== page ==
First Comes Marriage is the first in a Mary Balogh’s new series following the fortunes and loves of three sisters and one brother. At the start of this book, we meet the Huxtable family: eldest sister Margaret; youngest sister Katherine; young brother Stephen; and middle sister Vanessa Dew. Vanessa is a widow, having married a neighbor who died a year and a half ago. Although she still lives with her in-laws, her three siblings live in a small cottage and make do with minimal money.
When a viscount comes to stay in the local inn, the village is intrigued, especially when he attends the assembly dance. The Huxtable family are astounded the next day when they discover that their lot is going to change significantly. As they find themselves moving to a new area and preparing to be introduced to polite society, Viscount Lyngate is planning to ask the eldest sister, Margaret, to marry him. Vanessa knows Margaret still carries a torch for her young love, serving overseas in the army, so she persuades Lyngate to marry her instead.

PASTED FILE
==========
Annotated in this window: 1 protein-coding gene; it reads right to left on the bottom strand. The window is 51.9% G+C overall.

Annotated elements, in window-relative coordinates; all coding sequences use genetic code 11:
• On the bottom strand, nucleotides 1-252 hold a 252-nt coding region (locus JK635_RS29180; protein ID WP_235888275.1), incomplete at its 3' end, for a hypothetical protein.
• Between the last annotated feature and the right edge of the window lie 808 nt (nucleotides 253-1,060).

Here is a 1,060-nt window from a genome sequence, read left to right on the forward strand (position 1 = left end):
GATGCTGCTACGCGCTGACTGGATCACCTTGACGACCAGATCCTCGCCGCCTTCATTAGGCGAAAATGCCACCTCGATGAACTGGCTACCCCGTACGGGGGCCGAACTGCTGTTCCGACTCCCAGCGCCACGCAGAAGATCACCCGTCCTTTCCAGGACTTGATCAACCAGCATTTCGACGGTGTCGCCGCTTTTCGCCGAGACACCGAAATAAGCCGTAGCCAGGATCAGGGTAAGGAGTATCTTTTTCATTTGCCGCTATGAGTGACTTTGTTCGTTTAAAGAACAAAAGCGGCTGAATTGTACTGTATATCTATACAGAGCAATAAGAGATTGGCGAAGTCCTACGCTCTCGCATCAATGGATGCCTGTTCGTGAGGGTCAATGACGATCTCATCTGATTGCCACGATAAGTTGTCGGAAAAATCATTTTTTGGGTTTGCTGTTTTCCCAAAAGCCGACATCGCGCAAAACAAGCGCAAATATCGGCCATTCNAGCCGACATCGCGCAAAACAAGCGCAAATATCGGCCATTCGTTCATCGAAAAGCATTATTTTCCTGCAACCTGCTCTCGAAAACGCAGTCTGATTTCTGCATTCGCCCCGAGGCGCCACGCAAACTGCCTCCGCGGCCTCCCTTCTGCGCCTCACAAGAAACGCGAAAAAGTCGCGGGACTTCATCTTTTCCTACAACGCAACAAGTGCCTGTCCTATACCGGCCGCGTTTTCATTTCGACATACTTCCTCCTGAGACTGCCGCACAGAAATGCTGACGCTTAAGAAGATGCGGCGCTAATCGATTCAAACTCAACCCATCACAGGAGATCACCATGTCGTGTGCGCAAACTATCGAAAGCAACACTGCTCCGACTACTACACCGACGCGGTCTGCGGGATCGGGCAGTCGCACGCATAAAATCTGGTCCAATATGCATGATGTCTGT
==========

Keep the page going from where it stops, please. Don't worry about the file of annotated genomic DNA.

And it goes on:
As Vanessa and Elliott settle down to married life, she has to come to terms with his sober and unsmiling demeanor, and he with her feelings for her dead husband. Some of his past actions may come back to haunt him, along with a former good friend who may well be a rogue, and Vanessa must cope with her own poor self-image. Can they find happiness and love in a marriage of convenience?
Mary Balogh is, in my opinion, one of the finest writers of Regency romances today. First Comes Marriage boasts all her trademark skills, including deep characterization, flawed yet appealing characters, and historical accuracy. She does fall unexpectedly into a trap laid by Georgette Heyer, who coined in her own books the term 'Cheltenham Tragedy' (which appears twice in this book) and which Heyer used for a plagiarism lawsuit against another author who used the phrase.
At times First Comes Marriage does feel very much like the start of a series, with a great deal of scene-setting at the beginning and following some of the secondary characters (to be featured in further books) more closely than one might normally expect for a standalone novel. The falling-in-love aspect of the book is perhaps a little more rushed than it might have been. Despite these minor comments, this is another excellent read with emotion, action and character in abundance.